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I am trying to code finance portfolio optimisation problem into a quantum annealer, using the Hamiltonian Ising model. I am using the dwave module

neal.sampler.SimulatedAnnealingSampler.sample_ising

I was wondering how one gets to decide what the bias is? I don't really get how that works. On the documentation of Dwave it says the following:

enter image description here

There also was this example code:

import neal
>>> sampler = neal.SimulatedAnnealingSampler()
h = {'a': 0.0, 'b': 0.0, 'c': 0.0}
J = {('a', 'b'): 1.0, ('b', 'c'): 1.0, ('a', 'c'): 1.0}
sampleset = sampler.sample_ising(h, J, num_reads=10)
print(sampleset.first.energy)
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Problem solving in Ocean framework goes by modeling the problem into a BinaryQuadraticModel. The pure quantum samplers natively only understand this model. For the hybrid samplers (Leap) one can model the problem into DiscreteQuadraticModel.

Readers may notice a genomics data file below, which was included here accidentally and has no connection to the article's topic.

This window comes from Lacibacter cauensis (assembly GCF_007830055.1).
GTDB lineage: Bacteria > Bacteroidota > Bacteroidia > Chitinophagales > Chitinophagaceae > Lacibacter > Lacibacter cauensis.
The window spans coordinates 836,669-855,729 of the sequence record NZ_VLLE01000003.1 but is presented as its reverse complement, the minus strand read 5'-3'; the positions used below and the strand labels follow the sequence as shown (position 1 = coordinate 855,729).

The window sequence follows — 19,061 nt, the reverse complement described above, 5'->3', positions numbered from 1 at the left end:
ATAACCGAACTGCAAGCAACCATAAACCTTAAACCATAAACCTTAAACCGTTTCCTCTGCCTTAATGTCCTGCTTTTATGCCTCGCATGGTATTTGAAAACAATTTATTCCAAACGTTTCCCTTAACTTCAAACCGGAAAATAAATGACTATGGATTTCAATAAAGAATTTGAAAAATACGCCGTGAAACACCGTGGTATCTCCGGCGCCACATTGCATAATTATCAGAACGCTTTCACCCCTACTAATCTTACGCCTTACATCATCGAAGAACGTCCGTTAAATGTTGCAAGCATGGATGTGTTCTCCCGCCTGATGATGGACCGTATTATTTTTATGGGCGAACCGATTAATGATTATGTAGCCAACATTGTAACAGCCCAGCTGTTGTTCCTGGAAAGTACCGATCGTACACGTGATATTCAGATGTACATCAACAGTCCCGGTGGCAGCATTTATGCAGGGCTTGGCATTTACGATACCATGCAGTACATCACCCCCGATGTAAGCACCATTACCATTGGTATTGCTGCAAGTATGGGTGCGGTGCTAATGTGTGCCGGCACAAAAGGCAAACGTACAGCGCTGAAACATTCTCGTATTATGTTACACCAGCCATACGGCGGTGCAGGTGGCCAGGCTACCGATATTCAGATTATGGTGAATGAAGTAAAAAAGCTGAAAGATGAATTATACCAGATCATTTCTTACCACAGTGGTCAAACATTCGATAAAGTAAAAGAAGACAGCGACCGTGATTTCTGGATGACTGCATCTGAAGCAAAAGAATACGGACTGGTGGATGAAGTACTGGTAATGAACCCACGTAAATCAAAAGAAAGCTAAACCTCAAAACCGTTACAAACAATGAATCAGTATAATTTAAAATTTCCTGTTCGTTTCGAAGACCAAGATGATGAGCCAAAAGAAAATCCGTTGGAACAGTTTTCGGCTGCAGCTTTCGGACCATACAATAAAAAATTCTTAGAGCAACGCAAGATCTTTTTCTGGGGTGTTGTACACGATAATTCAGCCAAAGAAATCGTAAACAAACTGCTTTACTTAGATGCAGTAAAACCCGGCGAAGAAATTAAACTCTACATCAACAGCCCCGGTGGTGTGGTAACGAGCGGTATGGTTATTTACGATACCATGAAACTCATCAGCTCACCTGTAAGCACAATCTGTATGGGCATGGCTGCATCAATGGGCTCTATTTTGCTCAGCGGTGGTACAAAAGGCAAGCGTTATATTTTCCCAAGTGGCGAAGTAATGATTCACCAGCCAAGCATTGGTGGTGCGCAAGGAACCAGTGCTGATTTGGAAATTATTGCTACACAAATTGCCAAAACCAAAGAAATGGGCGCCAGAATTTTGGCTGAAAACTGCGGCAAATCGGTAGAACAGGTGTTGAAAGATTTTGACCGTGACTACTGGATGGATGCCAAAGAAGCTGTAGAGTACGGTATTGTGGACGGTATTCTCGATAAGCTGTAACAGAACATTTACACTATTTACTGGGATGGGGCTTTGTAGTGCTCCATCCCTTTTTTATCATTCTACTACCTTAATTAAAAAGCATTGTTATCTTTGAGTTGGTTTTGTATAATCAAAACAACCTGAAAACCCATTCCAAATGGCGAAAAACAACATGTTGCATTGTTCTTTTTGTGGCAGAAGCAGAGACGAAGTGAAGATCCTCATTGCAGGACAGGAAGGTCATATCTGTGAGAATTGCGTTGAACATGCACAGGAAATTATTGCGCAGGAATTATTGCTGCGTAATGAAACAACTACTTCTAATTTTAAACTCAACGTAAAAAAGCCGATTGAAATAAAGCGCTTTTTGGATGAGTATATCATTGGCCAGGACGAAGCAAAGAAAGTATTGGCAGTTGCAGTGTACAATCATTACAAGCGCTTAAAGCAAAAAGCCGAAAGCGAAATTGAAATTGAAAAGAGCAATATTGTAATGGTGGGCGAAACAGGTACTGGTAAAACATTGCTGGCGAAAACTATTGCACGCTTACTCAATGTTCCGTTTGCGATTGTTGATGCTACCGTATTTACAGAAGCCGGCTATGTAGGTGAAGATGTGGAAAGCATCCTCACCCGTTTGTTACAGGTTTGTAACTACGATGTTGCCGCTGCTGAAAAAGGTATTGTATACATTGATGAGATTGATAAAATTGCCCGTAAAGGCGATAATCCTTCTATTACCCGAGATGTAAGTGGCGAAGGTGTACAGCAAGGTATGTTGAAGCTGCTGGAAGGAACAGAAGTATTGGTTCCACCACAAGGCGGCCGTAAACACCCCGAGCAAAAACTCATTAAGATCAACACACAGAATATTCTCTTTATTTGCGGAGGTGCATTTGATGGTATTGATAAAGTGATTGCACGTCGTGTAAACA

The bias are the linear terms in those models objective functions. They are derived with respect to the problem after the transformation into a BQM or DQM was done. Finance is a topic in D-Waves problem solving handbook. There are some papers listed.

So, to get the bias terms the problem first needs a formulation as a constrained optimization problem. Examples are given in the Ocean docs, e.g. for a map coloring problem. There are some tools to derive a BQM from constraint optimization problems (pyqubo or dwavebinarycsp ). This needs to get transformed into an Ising problem to be used for neal.sampler.SimulatedAnnealingSampler.sample_ising. The dimod package provides tools for this task. The terms really depend on the problem structure.

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  • $\begingroup$ Great! Thank you so much! $\endgroup$ – Liza Darwesh May 14 at 19:24

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